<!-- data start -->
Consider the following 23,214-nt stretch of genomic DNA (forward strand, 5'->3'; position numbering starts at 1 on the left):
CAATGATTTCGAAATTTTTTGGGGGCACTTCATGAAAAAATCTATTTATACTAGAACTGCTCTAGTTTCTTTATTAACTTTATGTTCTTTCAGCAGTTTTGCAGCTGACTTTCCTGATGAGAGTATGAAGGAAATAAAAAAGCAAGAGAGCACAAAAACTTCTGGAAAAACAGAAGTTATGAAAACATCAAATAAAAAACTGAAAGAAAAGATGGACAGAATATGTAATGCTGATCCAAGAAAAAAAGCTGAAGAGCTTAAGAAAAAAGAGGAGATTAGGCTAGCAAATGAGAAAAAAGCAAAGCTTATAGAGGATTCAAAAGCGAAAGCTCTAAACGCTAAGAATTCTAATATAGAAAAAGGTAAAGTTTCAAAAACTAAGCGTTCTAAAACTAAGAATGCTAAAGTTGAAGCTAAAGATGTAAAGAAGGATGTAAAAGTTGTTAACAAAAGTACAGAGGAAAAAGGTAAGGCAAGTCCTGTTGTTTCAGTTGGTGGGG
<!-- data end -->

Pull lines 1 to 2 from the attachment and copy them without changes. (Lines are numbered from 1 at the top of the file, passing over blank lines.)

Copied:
Consider the following 23,214-nt stretch of genomic DNA (forward strand, 5'->3'; position numbering starts at 1 on the left):
CAATGATTTCGAAATTTTTTGGGGGCACTTCATGAAAAAATCTATTTATACTAGAACTGCTCTAGTTTCTTTATTAACTTTATGTTCTTTCAGCAGTTTTGCAGCTGACTTTCCTGATGAGAGTATGAAGGAAATAAAAAAGCAAGAGAGCACAAAAACTTCTGGAAAAACAGAAGTTATGAAAACATCAAATAAAAAACTGAAAGAAAAGATGGACAGAATATGTAATGCTGATCCAAGAAAAAAAGCTGAAGAGCTTAAGAAAAAAGAGGAGATTAGGCTAGCAAATGAGAAAAAAGCAAAGCTTATAGAGGATTCAAAAGCGAAAGCTCTAAACGCTAAGAATTCTAATATAGAAAAAGGTAAAGTTTCAAAAACTAAGCGTTCTAAAACTAAGAATGCTAAAGTTGAAGCTAAAGATGTAAAGAAGGATGTAAAAGTTGTTAACAAAAGTACAGAGGAAAAAGGTAAGGCAAGTCCTGTTGTTTCAGTTGGTGGGG